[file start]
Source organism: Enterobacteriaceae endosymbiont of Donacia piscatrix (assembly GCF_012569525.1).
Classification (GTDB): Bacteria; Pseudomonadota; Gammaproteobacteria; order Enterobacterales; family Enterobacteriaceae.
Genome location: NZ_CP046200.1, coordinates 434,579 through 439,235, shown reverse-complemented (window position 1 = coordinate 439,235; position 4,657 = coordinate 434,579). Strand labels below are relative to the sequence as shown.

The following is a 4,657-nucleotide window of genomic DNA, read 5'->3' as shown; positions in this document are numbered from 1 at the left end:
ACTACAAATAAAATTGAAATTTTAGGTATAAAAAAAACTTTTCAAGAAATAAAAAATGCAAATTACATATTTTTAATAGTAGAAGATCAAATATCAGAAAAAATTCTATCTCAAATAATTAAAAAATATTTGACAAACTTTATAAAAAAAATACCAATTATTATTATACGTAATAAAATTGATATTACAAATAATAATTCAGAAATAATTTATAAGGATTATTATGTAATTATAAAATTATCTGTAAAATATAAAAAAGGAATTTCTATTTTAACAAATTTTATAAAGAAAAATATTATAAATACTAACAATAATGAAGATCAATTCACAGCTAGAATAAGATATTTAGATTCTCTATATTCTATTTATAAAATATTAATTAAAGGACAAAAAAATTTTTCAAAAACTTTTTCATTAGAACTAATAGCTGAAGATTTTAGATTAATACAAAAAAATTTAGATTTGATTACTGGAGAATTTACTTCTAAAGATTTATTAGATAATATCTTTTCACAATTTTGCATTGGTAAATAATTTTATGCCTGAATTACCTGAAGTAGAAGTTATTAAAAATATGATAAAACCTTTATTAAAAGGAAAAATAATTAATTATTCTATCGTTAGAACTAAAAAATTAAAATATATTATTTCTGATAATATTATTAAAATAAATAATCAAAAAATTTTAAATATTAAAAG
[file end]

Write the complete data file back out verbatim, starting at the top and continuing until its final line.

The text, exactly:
Source organism: Enterobacteriaceae endosymbiont of Donacia piscatrix (assembly GCF_012569525.1).
Classification (GTDB): Bacteria; Pseudomonadota; Gammaproteobacteria; order Enterobacterales; family Enterobacteriaceae.
Genome location: NZ_CP046200.1, coordinates 434,579 through 439,235, shown reverse-complemented (window position 1 = coordinate 439,235; position 4,657 = coordinate 434,579). Strand labels below are relative to the sequence as shown.

The following is a 4,657-nucleotide window of genomic DNA, read 5'->3' as shown; positions in this document are numbered from 1 at the left end:
ACTACAAATAAAATTGAAATTTTAGGTATAAAAAAAACTTTTCAAGAAATAAAAAATGCAAATTACATATTTTTAATAGTAGAAGATCAAATATCAGAAAAAATTCTATCTCAAATAATTAAAAAATATTTGACAAACTTTATAAAAAAAATACCAATTATTATTATACGTAATAAAATTGATATTACAAATAATAATTCAGAAATAATTTATAAGGATTATTATGTAATTATAAAATTATCTGTAAAATATAAAAAAGGAATTTCTATTTTAACAAATTTTATAAAGAAAAATATTATAAATACTAACAATAATGAAGATCAATTCACAGCTAGAATAAGATATTTAGATTCTCTATATTCTATTTATAAAATATTAATTAAAGGACAAAAAAATTTTTCAAAAACTTTTTCATTAGAACTAATAGCTGAAGATTTTAGATTAATACAAAAAAATTTAGATTTGATTACTGGAGAATTTACTTCTAAAGATTTATTAGATAATATCTTTTCACAATTTTGCATTGGTAAATAATTTTATGCCTGAATTACCTGAAGTAGAAGTTATTAAAAATATGATAAAACCTTTATTAAAAGGAAAAATAATTAATTATTCTATCGTTAGAACTAAAAAATTAAAATATATTATTTCTGATAATATTATTAAAATAAATAATCAAAAAATTTTAAATATTAAAAG